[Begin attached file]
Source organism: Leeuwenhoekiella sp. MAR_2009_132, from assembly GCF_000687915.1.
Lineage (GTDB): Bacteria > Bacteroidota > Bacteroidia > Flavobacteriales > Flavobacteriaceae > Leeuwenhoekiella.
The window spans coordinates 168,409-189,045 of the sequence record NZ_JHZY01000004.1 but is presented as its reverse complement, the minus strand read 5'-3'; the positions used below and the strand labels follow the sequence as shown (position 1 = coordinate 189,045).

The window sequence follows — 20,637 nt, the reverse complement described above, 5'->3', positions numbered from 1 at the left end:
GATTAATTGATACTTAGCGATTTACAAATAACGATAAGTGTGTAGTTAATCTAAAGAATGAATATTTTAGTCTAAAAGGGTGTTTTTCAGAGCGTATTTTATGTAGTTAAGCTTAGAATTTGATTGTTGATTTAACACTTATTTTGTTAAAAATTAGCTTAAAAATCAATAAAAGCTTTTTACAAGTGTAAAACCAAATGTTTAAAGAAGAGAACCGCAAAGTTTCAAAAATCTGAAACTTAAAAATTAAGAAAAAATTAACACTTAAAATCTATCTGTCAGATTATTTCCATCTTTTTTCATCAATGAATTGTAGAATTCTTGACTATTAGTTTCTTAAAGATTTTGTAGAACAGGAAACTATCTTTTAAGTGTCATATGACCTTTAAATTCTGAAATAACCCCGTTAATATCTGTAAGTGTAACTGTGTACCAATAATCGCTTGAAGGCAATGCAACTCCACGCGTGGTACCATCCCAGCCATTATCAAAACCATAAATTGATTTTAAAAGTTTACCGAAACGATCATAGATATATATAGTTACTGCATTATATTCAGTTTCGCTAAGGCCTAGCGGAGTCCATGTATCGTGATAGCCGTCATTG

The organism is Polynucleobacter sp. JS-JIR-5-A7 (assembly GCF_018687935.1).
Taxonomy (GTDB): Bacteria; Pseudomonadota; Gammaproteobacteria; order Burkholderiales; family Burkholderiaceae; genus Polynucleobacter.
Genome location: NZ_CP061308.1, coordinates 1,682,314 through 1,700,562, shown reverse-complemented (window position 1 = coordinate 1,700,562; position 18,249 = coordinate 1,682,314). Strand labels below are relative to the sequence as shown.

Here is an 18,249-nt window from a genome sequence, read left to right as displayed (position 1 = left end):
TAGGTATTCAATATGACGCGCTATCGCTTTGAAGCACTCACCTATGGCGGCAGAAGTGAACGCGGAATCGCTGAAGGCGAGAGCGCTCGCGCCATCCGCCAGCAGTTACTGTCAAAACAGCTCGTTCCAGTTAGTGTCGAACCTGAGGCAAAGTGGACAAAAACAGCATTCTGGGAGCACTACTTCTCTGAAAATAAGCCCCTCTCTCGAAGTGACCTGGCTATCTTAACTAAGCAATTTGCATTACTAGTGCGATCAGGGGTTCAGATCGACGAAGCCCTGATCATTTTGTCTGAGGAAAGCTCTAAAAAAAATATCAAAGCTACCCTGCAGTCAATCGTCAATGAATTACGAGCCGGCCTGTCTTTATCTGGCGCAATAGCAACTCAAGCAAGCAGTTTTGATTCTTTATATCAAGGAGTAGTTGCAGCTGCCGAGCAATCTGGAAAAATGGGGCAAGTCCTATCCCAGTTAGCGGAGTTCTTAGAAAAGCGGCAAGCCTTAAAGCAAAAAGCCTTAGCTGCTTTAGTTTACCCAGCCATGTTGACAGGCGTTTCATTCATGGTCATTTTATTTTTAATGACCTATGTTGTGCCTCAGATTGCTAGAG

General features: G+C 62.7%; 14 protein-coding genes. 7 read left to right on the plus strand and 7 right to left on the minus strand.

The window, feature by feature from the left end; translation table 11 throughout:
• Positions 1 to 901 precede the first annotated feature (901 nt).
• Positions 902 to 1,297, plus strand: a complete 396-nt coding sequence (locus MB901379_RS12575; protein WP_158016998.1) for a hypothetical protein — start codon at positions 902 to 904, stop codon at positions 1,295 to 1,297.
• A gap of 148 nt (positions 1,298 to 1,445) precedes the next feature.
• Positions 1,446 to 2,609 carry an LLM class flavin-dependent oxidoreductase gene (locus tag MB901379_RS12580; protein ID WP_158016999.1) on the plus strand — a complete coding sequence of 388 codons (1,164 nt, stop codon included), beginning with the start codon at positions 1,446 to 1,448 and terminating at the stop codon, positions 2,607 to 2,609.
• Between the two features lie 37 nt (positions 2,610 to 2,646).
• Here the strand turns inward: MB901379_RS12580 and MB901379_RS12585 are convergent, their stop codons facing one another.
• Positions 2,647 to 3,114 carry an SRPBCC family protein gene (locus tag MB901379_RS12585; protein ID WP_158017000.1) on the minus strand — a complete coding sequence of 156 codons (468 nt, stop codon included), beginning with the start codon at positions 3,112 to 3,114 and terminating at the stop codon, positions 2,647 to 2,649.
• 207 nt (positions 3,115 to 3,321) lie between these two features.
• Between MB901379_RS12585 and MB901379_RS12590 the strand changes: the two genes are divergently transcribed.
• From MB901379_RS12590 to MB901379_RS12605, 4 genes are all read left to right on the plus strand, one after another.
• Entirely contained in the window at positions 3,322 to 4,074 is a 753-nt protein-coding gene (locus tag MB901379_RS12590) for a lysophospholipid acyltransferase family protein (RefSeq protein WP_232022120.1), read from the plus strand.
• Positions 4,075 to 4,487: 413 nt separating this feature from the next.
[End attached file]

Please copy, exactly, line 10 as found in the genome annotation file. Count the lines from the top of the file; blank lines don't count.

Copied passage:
TAGGTATTCAATATGACGCGCTATCGCTTTGAAGCACTCACCTATGGCGGCAGAAGTGAACGCGGAATCGCTGAAGGCGAGAGCGCTCGCGCCATCCGCCAGCAGTTACTGTCAAAACAGCTCGTTCCAGTTAGTGTCGAACCTGAGGCAAAGTGGACAAAAACAGCATTCTGGGAGCACTACTTCTCTGAAAATAAGCCCCTCTCTCGAAGTGACCTGGCTATCTTAACTAAGCAATTTGCATTACTAGTGCGATCAGGGGTTCAGATCGACGAAGCCCTGATCATTTTGTCTGAGGAAAGCTCTAAAAAAAATATCAAAGCTACCCTGCAGTCAATCGTCAATGAATTACGAGCCGGCCTGTCTTTATCTGGCGCAATAGCAACTCAAGCAAGCAGTTTTGATTCTTTATATCAAGGAGTAGTTGCAGCTGCCGAGCAATCTGGAAAAATGGGGCAAGTCCTATCCCAGTTAGCGGAGTTCTTAGAAAAGCGGCAAGCCTTAAAGCAAAAAGCCTTAGCTGCTTTAGTTTACCCAGCCATGTTGACAGGCGTTTCATTCATGGTCATTTTATTTTTAATGACCTATGTTGTGCCTCAGATTGCTAGAG